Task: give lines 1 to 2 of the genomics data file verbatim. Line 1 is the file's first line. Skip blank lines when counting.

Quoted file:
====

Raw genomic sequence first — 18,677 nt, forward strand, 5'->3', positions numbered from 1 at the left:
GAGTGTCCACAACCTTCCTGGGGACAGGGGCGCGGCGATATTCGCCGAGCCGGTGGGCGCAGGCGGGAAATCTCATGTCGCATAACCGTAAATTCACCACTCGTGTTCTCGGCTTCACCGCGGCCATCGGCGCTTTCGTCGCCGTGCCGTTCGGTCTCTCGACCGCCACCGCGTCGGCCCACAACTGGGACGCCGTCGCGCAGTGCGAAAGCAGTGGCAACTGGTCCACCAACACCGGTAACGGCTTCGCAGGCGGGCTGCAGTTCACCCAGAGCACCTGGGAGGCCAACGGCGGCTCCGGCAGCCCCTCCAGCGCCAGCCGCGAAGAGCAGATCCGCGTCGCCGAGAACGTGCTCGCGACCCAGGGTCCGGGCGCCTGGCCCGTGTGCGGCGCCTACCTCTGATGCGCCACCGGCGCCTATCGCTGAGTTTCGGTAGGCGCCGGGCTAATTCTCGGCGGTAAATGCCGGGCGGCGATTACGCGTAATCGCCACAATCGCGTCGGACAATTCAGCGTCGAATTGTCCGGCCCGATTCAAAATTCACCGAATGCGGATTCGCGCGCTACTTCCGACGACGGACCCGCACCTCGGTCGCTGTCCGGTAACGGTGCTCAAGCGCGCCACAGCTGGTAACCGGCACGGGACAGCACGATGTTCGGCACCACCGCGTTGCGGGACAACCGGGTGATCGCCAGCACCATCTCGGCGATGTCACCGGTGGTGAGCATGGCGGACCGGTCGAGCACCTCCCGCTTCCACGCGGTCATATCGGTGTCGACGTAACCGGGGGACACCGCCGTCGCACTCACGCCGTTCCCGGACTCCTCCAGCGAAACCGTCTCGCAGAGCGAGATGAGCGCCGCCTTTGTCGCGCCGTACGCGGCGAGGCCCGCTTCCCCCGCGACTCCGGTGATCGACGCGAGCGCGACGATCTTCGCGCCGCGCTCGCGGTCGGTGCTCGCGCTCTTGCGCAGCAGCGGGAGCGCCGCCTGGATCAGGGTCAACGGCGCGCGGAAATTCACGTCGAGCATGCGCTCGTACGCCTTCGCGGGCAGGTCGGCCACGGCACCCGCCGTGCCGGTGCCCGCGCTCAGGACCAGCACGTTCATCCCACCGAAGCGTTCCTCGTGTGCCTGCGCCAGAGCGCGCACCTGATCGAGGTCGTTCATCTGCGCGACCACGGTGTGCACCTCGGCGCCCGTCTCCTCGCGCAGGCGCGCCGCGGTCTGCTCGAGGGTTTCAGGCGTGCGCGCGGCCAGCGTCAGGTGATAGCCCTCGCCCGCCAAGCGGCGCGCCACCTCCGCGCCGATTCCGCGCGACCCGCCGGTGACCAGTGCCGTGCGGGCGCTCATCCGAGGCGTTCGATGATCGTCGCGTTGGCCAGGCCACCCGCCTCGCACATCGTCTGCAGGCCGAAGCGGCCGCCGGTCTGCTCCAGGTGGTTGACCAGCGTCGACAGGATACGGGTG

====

Raw genomic sequence first — 18,677 nt, forward strand, 5'->3', positions numbered from 1 at the left:
GAGTGTCCACAACCTTCCTGGGGACAGGGGCGCGGCGATATTCGCCGAGCCGGTGGGCGCAGGCGGGAAATCTCATGTCGCATAACCGTAAATTCACCACTCGTGTTCTCGGCTTCACCGCGGCCATCGGCGCTTTCGTCGCCGTGCCGTTCGGTCTCTCGACCGCCACCGCGTCGGCCCACAACTGGGACGCCGTCGCGCAGTGCGAAAGCAGTGGCAACTGGTCCACCAACACCGGTAACGGCTTCGCAGGCGGGCTGCAGTTCACCCAGAGCACCTGGGAGGCCAACGGCGGCTCCGGCAGCCCCTCCAGCGCCAGCCGCGAAGAGCAGATCCGCGTCGCCGAGAACGTGCTCGCGACCCAGGGTCCGGGCGCCTGGCCCGTGTGCGGCGCCTACCTCTGATGCGCCACCGGCGCCTATCGCTGAGTTTCGGTAGGCGCCGGGCTAATTCTCGGCGGTAAATGCCGGGCGGCGATTACGCGTAATCGCCACAATCGCGTCGGACAATTCAGCGTCGAATTGTCCGGCCCGATTCAAAATTCACCGAATGCGGATTCGCGCGCTACTTCCGACGACGGACCCGCACCTCGGTCGCTGTCCGGTAACGGTGCTCAAGCGCGCCACAGCTGGTAACCGGCACGGGACAGCACGATGTTCGGCACCACCGCGTTGCGGGACAACCGGGTGATCGCCAGCACCATCTCGGCGATGTCACCGGTGGTGAGCATGGCGGACCGGTCGAGCACCTCCCGCTTCCACGCGGTCATATCGGTGTCGACGTAACCGGGGGACACCGCCGTCGCACTCACGCCGTTCCCGGACTCCTCCAGCGAAACCGTCTCGCAGAGCGAGATGAGCGCCGCCTTTGTCGCGCCGTACGCGGCGAGGCCCGCTTCCCCCGCGACTCCGGTGATCGACGCGAGCGCGACGATCTTCGCGCCGCGCTCGCGGTCGGTGCTCGCGCTCTTGCGCAGCAGCGGGAGCGCCGCCTGGATCAGGGTCAACGGCGCGCGGAAATTCACGTCGAGCATGCGCTCGTACGCCTTCGCGGGCAGGTCGGCCACGGCACCCGCCGTGCCGGTGCCCGCGCTCAGGACCAGCACGTTCATCCCACCGAAGCGTTCCTCGTGTGCCTGCGCCAGAGCGCGCACCTGATCGAGGTCGTTCATCTGCGCGACCACGGTGTGCACCTCGGCGCCCGTCTCCTCGCGCAGGCGCGCCGCGGTCTGCTCGAGGGTTTCAGGCGTGCGCGCGGCCAGCGTCAGGTGATAGCCCTCGCCCGCCAAGCGGCGCGCCACCTCCGCGCCGATTCCGCGCGACCCGCCGGTGACCAGTGCCGTGCGGGCGCTCATCCGAGGCGTTCGATGATCGTCGCGTTGGCCAGGCCACCCGCCTCGCACATCGTCTGCAGGCCGAAGCGGCCGCCGGTCTGCTCCAGGTGGTTGACCAGCGTCGACAGGATACGGGTG